Biological Invasions

, Volume 18, Issue 5, pp 1363–1373 | Cite as

Propagule pressure and environmental conditions interact to determine establishment success of an invasive plant species, glossy buckthorn (Frangula alnus), across five different wetland habitat types

  • Jason A. Berg
  • Gretchen A. Meyer
  • Erica B. Young
Original Paper


Many invasive plant species are able to establish within a wide range of community types. This establishment success depends on high propagule pressure and successful recruitment of seedlings following propagule dispersal into receptive environments. This study aimed to investigate interactions between propagule pressure and environmental resistance to seedling recruitment of the invasive shrub, glossy buckthorn (Frangula alnus Mill.), over a range of wetland habitat types. We measured propagule deposition using seed traps and recruitment success using sown plots, while characterizing vegetation and abiotic environmental conditions in five adjacent wetland habitat types. Drier habitats, which included Cedar Swamp, Shrub Carr, and String, had lower resistance to buckthorn establishment than the wetter Flark and Cattail Marsh. The drier habitats supported more woody species and provided more raised hummock surfaces essential for successful buckthorn recruitment and establishment. Propagule pressure was also higher in dry habitats that supported higher densities of adult glossy buckthorn, while long-distance dispersal into areas with low adult density was uncommon. Natural recruitment was highest in sites with intense propagule pressure, but experimental sowing of seeds demonstrated that buckthorn establishes in wet sites with higher resistance if propagule pressure is increased and seeds are deposited on hummocks. This study demonstrates the affinity of glossy buckthorn for drier wetland sites, and provides empirical evidence that environmental resistance can be overcome by higher propagule pressure.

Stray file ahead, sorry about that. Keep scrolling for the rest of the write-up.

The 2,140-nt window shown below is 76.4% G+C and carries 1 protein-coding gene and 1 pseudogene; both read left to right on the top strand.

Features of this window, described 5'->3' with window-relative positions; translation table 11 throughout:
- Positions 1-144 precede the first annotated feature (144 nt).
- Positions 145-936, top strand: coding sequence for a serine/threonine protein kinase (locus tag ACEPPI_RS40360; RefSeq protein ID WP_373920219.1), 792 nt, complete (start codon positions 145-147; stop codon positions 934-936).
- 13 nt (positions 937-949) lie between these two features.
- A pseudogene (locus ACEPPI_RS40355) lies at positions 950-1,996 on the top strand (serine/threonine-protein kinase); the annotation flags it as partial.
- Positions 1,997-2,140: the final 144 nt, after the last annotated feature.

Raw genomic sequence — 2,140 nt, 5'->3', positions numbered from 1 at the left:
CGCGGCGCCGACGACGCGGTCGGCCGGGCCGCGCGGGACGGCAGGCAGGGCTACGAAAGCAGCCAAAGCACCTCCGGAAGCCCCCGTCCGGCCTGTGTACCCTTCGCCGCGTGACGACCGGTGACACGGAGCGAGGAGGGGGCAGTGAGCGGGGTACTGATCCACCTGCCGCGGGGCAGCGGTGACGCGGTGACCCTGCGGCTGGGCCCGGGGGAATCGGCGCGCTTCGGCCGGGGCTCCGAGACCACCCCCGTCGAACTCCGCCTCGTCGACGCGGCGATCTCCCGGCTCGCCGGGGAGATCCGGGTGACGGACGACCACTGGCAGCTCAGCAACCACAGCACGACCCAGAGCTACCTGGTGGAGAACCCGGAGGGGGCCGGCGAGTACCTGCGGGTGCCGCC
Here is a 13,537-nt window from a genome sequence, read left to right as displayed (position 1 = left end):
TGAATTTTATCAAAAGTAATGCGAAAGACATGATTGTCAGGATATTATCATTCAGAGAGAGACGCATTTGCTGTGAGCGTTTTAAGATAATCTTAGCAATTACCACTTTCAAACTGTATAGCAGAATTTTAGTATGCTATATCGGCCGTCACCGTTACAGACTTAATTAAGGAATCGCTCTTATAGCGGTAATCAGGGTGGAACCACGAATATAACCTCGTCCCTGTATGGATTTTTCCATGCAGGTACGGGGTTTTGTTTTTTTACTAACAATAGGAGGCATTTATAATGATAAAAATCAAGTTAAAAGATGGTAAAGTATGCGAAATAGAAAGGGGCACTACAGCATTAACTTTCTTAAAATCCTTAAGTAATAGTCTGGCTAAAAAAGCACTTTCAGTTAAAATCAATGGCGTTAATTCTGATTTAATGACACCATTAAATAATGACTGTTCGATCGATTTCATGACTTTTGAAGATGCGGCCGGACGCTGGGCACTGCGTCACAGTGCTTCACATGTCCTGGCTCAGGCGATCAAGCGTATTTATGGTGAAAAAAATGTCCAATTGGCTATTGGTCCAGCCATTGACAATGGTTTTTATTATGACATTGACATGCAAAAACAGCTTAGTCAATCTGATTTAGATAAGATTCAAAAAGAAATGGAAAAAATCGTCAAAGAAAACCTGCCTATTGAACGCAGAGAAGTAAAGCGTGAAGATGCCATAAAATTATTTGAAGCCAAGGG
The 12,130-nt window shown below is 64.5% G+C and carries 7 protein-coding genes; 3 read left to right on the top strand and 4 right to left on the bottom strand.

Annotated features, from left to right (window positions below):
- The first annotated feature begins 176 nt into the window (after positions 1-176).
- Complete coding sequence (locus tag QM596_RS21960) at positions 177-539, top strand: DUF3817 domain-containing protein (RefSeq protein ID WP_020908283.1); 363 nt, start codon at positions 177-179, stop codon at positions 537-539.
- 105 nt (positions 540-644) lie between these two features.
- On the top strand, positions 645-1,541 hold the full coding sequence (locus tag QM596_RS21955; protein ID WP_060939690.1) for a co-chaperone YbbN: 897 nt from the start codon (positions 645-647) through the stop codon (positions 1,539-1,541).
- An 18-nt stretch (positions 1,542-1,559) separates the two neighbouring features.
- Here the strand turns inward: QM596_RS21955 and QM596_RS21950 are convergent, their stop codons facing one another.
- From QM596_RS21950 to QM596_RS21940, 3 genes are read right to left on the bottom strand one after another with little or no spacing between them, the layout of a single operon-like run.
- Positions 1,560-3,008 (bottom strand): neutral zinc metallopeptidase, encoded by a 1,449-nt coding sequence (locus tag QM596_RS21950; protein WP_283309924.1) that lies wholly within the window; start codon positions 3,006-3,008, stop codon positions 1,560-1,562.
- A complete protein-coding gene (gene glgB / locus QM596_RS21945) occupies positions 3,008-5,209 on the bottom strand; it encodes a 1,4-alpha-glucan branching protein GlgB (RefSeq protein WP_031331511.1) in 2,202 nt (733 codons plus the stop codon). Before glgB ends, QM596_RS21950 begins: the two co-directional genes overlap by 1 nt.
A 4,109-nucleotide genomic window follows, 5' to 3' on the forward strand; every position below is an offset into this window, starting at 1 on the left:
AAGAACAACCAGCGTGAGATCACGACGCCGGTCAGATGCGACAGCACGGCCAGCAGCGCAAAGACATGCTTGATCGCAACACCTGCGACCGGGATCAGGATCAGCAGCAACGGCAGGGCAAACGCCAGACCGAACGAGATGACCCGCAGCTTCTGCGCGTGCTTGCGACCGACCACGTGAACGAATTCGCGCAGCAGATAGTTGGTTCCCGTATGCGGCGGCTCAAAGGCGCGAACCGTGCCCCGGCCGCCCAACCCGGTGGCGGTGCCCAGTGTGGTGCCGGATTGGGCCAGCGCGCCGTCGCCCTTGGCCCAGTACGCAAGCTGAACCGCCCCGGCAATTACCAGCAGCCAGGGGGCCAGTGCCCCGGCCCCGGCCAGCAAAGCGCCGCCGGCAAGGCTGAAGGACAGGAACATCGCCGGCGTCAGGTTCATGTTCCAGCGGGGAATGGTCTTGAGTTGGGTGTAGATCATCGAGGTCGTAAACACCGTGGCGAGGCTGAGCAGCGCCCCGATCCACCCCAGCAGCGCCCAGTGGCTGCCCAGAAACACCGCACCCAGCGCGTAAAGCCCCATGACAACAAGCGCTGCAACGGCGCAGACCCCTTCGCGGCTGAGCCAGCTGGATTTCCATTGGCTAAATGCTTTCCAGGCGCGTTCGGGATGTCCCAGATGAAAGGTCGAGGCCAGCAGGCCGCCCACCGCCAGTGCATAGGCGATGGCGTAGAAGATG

Frangula alnus Invasive species Environmental resistance Propagule pressure Recruitment success Wetland habitat 



For assistance with field and laboratory work, we thank John Berges, Philip Lee, Nick Niederhoffer, Jessica Sielicki, and Megan Helt-Baldwin. Invaluable advice on Cedarburg Bog fieldwork was provided by James Reinartz. This research was supported by the UWM Field Station, a Research Growth Initiative award and student support from the UWM Department of Biological Sciences.


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Copyright information

© Springer International Publishing Switzerland 2016

Authors and Affiliations

  • Jason A. Berg
    • 1
    • 2
  • Gretchen A. Meyer
    • 3
  • Erica B. Young
    • 1
  1. 1.Department of Biological SciencesUniversity of Wisconsin-MilwaukeeMilwaukeeUSA
  2. 2.Department of Biological SciencesUniversity of MarylandCollege ParkUSA
  3. 3.Field StationUniversity of Wisconsin-MilwaukeeSaukvilleUSA

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